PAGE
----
Solar road surface to be tested on TRU Kamloops campus

Solar road surface to be tested on TRU Kamloops campus

Researchers at Thompson Rivers University are installing Canada’s first solar electric road surface in Kamloops.

Michael Mehta’s Solar Compass Project will embed 64 super-durable solar panels right outside the main doors of the university’s Arts and Education Building.

“The system will produce enough power to run 40 computers in that building, eight hours a day, 365 days a year,” said Mehta.

While the panels in their current form might not be practical for a busy road surface, they could easily be integrated into urban infrastructure as sidewalks to power street lighting or even to carry fibre-optic signals for telecommunications, said Mehta.

“There is some concern, and it’s justified, that people will start to use arable land for solar farms, because it’s lucrative,” he said. “We think that using existing infrastructure like roads and pathways makes a lot more sense.”

That opens the door for smarter road surfaces that could change the number of lanes by literally moving the white lines or display dynamic road-based signage that changes with driving conditions detected by integrated sensors, such as black ice.

“This solar surface is the scaffold for all those future applications,” he said. “Once we prove the concept, all those other things are relatively easy to embed in this technology.”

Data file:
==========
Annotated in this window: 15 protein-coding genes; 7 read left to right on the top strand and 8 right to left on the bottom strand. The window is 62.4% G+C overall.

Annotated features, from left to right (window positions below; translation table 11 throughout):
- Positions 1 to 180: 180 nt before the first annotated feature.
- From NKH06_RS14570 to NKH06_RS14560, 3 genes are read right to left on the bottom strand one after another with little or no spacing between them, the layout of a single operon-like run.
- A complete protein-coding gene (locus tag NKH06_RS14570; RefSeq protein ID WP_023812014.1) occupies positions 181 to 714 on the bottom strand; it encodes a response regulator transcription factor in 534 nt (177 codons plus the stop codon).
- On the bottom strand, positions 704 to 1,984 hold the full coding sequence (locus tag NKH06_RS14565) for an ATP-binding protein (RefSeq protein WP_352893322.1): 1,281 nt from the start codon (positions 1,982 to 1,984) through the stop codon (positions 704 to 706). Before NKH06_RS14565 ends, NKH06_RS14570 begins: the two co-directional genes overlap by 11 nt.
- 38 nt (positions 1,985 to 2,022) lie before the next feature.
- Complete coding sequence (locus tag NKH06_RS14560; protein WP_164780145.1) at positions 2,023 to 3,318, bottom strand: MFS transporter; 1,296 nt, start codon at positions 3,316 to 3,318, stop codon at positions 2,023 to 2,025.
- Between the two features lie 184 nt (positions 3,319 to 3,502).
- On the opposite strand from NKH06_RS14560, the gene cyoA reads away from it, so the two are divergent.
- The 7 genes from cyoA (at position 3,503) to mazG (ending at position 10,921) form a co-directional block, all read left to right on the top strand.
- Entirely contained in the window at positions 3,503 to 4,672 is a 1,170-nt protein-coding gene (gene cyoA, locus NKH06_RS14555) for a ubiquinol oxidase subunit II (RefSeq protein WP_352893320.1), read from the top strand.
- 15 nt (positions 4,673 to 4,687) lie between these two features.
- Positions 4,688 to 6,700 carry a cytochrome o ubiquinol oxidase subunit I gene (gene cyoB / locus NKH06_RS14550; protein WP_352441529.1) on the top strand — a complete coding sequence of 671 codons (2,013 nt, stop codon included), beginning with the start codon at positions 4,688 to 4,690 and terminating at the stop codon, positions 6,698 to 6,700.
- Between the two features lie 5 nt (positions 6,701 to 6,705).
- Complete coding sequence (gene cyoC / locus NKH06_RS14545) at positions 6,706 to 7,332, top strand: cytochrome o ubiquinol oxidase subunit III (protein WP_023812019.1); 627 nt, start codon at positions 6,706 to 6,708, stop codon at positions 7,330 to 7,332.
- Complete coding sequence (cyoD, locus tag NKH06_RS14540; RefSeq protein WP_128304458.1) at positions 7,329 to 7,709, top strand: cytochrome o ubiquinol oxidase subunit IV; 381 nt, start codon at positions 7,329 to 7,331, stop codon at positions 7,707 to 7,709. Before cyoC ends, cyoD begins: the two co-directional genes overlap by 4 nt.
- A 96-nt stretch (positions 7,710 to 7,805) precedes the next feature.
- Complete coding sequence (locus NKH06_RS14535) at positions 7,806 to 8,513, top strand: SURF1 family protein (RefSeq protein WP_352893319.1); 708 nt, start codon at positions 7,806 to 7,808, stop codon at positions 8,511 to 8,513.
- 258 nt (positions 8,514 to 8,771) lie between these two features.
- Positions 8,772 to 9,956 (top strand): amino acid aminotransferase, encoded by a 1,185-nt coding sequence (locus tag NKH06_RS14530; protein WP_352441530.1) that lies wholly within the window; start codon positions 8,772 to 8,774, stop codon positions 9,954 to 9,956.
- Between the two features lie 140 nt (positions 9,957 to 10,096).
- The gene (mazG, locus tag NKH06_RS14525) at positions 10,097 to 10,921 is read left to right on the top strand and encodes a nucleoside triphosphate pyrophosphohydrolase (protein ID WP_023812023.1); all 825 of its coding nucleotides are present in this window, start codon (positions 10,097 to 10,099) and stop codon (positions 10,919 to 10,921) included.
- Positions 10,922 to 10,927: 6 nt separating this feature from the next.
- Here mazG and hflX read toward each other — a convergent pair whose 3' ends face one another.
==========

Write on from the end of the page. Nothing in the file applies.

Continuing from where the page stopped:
The 1,200-square-foot array of panels will produce 15,000 kilowatt hours of electricity per year. The panels — produced by Vancouver’s Solar Earth Technologies — are one metre by two metres in size and consist of 50 solar modules each.

The array will require 32 micro-inverters to convert direct current to alternating current that we typically use in our homes.

“Modern solar equipment is pretty straightforward, so there isn’t a lot of infrastructure required,” said Mehta. “The micro-inverters are about the size of an iPad, we need some wiring and other than that there isn’t much more involved.”

While the TRU installation will only have to stand up to foot traffic, the panels are strong enough to withstand the weight of a fire truck, he said.

“The low-hanging fruit for urban environments is to make better use of sidewalks, which aren’t subject to much wear and tear,” he said. “They could easily power a city’s outdoor lighting and become part of the telecommunications infrastructure.”

Conventional solar panels made with tempered glass surfaces last 30 years or more, but it remains to be seen how the high-friction polymer materials required for a road-surface panel will stand up to various levels of traffic, impacts and environmental conditions.

The installation is slated for June.

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